|Publication number||US3997643 A|
|Application number||US 05/613,029|
|Publication date||Dec 14, 1976|
|Filing date||Sep 12, 1975|
|Priority date||Feb 28, 1973|
|Publication number||05613029, 613029, US 3997643 A, US 3997643A, US-A-3997643, US3997643 A, US3997643A|
|Inventors||Edmund Munk, Herbert Haas|
|Original Assignee||Furnier-Und Sperrholzwerk J. F. Werz Jr. Kg Werzalit - Pressholzwerk|
|Export Citation||BiBTeX, EndNote, RefMan|
|Patent Citations (7), Referenced by (15), Classifications (7)|
|External Links: USPTO, USPTO Assignment, Espacenet|
This application is a divisional application of Ser. No. 547,448, filed on Feb. 5, 1975, now allowed.
The present invention relates to a making of shaped articles from a mixture composed of fibrous material and a thermosetting binder. More particularly, the invention relates to a method of making such shaped articles.
The making of shaped articles having a profiled configuration from mixtures of this type is already known in the art. Conventionally (and it should be noted that the following mixture compositions can also be used in the present invention) various types of fibrous materials such as lignocellulose fibrous materials including wood chips, sugar-cane fibers or the like, are mixed with a thermosettable synthetic plastic resin, such as melamine, ureaformaldehide or phenolformaldehide. It is also known to use other types of fibrous materials, such as glass fibers, rock wool or asbestos fibers, or to use any of these fibers in various combinations with one another and in admixture with a thermosetting binder.
The prior art teaches to fill the mixture into a preliminary mold to a thickness corresponding to approximately 6-10 times the thickness desired for the finished profiled or shaped body. Thereupon, the mixture is compressed in the preliminary mold in cool condition and to such an extent that it forms a blank having almost the shape and dimensions of the desired shaped article. This blank is then removed from the preliminary mold and, since it has only been cold pressed and the thermosetting binder has not hardened, the blank tends to expand as soon as it is removed from the preliminary mold, but only to a relatively slight extent; this is known as swelling or breathing of the blank. The blank swells to such an extent that its exterior dimensions are about 10-20% larger than the dimensions which are required for the finished shaped article. The blank is thereupon inserted into an appropriately shaped and dimensioned cavity of a hot-pressing mold and is again compressed under application of heat, until it assumes the shape and dimensions required for the finished article, and during this hot-pressing operation the thermosetting binder sets and hardens. During the hot-pressing operation, the shaped body may also be provided with a decorative cover layer that is pressed onto its surface, if desired.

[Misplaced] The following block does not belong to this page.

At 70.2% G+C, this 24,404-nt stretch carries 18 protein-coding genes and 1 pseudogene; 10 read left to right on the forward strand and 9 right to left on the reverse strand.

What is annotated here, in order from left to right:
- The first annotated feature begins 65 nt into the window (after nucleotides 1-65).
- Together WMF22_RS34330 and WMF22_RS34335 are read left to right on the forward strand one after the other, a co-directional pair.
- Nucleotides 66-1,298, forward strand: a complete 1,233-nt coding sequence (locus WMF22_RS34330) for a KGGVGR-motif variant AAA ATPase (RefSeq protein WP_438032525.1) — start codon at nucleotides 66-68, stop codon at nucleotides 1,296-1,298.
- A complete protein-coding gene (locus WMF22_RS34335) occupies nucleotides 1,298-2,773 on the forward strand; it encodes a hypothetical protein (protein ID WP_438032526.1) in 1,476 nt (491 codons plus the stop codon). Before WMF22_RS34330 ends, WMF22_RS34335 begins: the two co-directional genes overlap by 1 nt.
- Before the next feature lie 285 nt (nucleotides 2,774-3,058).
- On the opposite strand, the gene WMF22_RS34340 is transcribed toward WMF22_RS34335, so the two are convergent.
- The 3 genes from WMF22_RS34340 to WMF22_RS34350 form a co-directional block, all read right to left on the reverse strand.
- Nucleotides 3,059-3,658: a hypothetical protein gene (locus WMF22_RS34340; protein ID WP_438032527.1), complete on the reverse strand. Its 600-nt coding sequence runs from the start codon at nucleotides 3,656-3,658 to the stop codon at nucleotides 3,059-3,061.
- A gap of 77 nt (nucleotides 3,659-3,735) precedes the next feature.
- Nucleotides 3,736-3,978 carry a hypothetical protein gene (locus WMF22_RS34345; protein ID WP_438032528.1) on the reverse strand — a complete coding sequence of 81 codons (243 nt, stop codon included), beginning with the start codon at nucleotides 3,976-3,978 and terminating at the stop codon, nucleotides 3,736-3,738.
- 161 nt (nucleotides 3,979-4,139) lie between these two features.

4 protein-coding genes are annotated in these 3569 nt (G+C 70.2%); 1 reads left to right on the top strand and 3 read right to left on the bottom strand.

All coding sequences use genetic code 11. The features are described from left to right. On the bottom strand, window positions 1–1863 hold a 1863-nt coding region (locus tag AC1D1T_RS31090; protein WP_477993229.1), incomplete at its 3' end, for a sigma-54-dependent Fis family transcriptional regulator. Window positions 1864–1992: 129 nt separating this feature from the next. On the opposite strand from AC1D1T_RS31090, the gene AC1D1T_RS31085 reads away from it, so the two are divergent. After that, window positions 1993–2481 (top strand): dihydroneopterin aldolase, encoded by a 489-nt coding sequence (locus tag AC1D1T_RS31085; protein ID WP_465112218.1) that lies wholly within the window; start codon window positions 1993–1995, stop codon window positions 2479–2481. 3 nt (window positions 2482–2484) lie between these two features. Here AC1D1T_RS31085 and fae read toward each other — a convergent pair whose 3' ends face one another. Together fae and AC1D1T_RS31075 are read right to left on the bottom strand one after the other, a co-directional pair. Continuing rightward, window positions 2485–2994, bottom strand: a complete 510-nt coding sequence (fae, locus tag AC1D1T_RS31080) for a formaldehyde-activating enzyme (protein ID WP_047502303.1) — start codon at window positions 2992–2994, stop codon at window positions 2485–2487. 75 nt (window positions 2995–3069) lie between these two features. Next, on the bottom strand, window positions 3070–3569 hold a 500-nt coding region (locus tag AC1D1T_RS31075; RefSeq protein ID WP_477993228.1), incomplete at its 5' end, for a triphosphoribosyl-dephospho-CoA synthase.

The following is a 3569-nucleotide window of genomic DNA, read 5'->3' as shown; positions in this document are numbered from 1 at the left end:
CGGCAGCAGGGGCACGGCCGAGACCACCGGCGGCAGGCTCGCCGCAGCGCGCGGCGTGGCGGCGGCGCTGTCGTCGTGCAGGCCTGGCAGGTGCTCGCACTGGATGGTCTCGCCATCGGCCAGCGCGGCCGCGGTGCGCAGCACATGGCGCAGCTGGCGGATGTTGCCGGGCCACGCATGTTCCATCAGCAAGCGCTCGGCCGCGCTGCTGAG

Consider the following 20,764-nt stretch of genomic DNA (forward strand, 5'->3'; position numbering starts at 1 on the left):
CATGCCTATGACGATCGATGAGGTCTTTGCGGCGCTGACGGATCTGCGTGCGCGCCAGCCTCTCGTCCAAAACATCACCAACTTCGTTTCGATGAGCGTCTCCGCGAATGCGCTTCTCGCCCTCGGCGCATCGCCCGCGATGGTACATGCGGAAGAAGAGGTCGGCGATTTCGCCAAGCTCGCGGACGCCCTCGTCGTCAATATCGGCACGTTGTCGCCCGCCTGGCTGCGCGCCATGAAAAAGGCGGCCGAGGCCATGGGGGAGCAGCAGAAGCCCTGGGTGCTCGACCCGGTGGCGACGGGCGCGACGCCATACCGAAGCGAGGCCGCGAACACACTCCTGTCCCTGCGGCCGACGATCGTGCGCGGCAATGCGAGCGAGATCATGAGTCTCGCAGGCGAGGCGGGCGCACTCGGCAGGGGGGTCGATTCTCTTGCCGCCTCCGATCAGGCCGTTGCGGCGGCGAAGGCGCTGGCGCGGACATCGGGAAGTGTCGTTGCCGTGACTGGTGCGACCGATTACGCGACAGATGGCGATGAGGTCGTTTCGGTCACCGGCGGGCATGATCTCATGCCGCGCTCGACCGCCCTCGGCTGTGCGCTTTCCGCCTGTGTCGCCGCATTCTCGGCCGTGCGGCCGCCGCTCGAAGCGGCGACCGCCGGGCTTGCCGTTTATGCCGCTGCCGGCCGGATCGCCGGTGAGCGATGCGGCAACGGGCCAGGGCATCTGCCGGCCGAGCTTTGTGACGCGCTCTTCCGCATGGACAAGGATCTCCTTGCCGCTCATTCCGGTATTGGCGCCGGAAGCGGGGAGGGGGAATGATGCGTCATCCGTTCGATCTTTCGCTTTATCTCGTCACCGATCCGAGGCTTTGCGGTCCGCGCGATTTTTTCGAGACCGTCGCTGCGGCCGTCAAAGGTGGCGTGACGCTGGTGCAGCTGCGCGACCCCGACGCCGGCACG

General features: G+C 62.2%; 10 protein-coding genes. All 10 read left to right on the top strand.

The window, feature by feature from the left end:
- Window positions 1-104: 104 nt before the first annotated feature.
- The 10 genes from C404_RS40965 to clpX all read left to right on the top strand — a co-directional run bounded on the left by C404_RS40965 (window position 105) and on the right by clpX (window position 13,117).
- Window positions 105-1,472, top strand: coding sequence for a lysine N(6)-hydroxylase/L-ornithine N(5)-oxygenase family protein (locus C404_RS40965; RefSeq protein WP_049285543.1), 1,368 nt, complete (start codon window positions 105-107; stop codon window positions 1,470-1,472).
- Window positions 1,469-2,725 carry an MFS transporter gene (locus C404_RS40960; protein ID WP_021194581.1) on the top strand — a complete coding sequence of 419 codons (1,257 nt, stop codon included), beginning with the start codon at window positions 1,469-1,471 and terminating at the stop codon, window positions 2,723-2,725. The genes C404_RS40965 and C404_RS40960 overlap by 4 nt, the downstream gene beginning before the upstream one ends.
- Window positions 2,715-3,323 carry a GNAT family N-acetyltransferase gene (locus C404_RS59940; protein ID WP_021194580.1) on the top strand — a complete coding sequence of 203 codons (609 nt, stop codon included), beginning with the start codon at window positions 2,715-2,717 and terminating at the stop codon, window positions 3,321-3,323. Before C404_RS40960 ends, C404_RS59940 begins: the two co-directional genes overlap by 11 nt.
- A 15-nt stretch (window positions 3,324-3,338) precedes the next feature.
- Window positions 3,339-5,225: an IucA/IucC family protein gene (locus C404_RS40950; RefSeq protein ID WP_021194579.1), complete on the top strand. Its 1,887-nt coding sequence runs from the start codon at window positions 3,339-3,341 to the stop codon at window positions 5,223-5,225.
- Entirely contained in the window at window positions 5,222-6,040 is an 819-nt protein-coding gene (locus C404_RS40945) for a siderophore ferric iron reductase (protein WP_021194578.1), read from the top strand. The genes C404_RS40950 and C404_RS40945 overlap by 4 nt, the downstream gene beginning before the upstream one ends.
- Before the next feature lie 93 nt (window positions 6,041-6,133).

This method of making shaped bodies from mixtures of the type in question, and the equipment for carrying out the method, is very widely used for the manufacture of large bodies, such as tabletops, wall mouldings and the like. In the manufacture of these articles, it is of little or no economic importance that the cold pressing and the subsequent hot pressing are carried out in separate and entirely independent steps, and that in between these steps the cold-pressed blanks swell to some extent for the reasons and in the manner described earlier.